Image Credit: JB Manning/Shutterstock

Located in Big Bend National Park, the Window is a narrow gap between two peaks in the Chisos Mountains. You can hike to this gap and marvel at the precipitous dropoffs and desert views, but for sunset, view it from an overlook in the Basin area. At some times of the year, the sun sets directly in the gap.

6. Logan Pass, Montana

Image Credit: istockphoto.com/Don White

Glacier National Park is a wonderland of mountain scenery, and Logan Pass on the Continental Divide is one of the best and easiest places to experience it. The pass, which is above the timberline, has sweeping 360-degree views, so it’s great for both sunrise and sunset.

7. St. Mary Lake, Montana

St. Mary Lake, Montana
Image Credit: istockphoto.com/Greg Meland

Also in Glacier National Park, St. Mary Lake is the most spectacular of the park’s large lakes. It’s also the site of the Wild Goose Island Overlook, which is popular all day long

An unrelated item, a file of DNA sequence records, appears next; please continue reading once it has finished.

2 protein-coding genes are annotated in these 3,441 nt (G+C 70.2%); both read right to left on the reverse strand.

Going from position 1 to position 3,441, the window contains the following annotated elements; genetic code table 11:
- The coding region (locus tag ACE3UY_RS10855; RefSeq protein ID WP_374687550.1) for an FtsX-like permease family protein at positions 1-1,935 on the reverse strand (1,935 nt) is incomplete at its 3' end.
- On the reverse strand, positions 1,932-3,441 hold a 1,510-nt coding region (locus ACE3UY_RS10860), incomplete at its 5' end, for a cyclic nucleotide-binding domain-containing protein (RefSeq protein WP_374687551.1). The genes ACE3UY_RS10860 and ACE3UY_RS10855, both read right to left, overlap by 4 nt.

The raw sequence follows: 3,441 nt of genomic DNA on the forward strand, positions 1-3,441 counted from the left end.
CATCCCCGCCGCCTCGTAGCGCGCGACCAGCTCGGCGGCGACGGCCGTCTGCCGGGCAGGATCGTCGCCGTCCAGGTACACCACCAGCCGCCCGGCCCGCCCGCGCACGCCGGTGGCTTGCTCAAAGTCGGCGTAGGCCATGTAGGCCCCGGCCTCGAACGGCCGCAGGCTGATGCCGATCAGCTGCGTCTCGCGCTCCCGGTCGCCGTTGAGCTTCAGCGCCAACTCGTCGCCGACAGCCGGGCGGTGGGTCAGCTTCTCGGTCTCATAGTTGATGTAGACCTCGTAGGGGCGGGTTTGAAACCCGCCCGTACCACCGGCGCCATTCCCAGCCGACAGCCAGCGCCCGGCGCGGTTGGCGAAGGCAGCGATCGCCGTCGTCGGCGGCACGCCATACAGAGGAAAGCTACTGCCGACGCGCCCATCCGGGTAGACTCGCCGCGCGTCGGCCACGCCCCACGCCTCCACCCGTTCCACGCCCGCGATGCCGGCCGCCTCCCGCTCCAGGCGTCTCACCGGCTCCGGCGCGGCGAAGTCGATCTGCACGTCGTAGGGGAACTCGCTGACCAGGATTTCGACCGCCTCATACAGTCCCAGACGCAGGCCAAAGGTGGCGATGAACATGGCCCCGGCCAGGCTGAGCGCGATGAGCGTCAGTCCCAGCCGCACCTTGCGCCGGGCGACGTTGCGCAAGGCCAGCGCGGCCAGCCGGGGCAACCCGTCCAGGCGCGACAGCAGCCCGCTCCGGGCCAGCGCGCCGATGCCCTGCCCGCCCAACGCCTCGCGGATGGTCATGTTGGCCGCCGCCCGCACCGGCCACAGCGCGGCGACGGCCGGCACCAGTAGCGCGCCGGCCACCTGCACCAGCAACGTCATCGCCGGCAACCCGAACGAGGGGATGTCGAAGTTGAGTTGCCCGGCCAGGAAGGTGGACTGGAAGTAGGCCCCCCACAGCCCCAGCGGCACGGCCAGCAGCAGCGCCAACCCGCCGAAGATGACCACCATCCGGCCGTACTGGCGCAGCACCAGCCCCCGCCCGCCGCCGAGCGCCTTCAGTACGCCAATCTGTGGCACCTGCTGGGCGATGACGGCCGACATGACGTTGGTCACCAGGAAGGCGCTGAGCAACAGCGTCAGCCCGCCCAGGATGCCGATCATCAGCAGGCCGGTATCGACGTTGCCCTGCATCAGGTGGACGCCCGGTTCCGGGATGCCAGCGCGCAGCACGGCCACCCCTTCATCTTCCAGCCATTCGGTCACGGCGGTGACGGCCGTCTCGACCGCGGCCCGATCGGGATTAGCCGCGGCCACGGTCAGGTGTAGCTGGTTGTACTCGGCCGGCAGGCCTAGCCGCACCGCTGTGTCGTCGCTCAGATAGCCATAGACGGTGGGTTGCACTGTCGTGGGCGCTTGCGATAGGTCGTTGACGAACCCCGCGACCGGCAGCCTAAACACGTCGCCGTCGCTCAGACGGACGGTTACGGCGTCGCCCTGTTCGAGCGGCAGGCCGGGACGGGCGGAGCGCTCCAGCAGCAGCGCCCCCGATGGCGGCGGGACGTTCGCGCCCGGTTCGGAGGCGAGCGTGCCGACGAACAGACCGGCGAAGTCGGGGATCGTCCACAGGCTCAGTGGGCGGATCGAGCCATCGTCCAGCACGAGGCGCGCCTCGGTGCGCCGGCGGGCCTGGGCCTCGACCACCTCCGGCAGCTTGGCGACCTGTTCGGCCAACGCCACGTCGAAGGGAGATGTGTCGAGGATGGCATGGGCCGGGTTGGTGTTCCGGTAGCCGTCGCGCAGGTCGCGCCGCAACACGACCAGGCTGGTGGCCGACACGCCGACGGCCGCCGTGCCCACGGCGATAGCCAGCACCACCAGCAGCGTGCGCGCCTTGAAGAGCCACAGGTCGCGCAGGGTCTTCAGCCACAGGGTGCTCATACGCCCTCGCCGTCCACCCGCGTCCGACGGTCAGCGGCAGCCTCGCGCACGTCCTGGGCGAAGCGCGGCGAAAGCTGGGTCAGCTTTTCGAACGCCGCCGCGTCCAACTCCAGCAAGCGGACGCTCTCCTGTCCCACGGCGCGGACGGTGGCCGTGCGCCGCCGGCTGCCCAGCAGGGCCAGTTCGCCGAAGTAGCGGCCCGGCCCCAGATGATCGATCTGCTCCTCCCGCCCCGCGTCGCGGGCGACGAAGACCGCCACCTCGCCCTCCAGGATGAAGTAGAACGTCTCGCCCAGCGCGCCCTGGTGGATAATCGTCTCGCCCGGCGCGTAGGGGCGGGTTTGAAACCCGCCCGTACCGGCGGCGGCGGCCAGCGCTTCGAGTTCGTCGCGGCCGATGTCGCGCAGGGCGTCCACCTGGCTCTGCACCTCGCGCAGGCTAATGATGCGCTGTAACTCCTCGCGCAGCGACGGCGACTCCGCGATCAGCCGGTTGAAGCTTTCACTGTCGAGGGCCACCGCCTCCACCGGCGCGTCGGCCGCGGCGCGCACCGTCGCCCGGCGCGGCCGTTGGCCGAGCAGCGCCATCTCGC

but is particularly impressive at dawn as it frames the reddening mountains. Although this side of the park is known for being windy, the lake is often briefly still at sunrise, perfectly reflecting the surrounding peaks.

8. Arches National Park, Utah

arches national park, utah
Image Credit: istockphoto.com/sgtphoto

The red sandstone in this desert masterpiece glows at sunrise and sunset. However, the best way to enjoy those times here is to find an arch that frames the rising or setting sun. If you’re up for a moderate 3-mile round-trip hike, head out to famous Delicate Arch for sunset. The view of the arch faces east, so you won’t see the sun setting through the arch, but the glowing-red arch does frame the snow-capped La Sal Mountains in the distance.

9. Rialto Beach, Washington

Rialto Beach, Washington
Image Credit: istockphoto.com/:svetlana57

This beach on the Pacific Coast in Olympic National Park features offshore rock outcrops known as sea stacks and tide pools teeming with starfish, anemones, and other aquatic life. Watching the sun set between two of the sea stacks or directly behind one, thereby silhouetting it, is something you’ll never forget.

10. Crater Lake, Oregon

Crater Lake, Oregon
Image Credit: istockphoto.com/XIN WANG

Crater Lake in this national park of the same name is the deepest lake in the U.S. and has stunningly blue waters. Because a road encircles the crater rim, you can enjoy sunrise and sunset from multiple locations, choosing to focus on the sun in front of you or the strong colors it creates when it’s behind you.

11. Lone Pine, California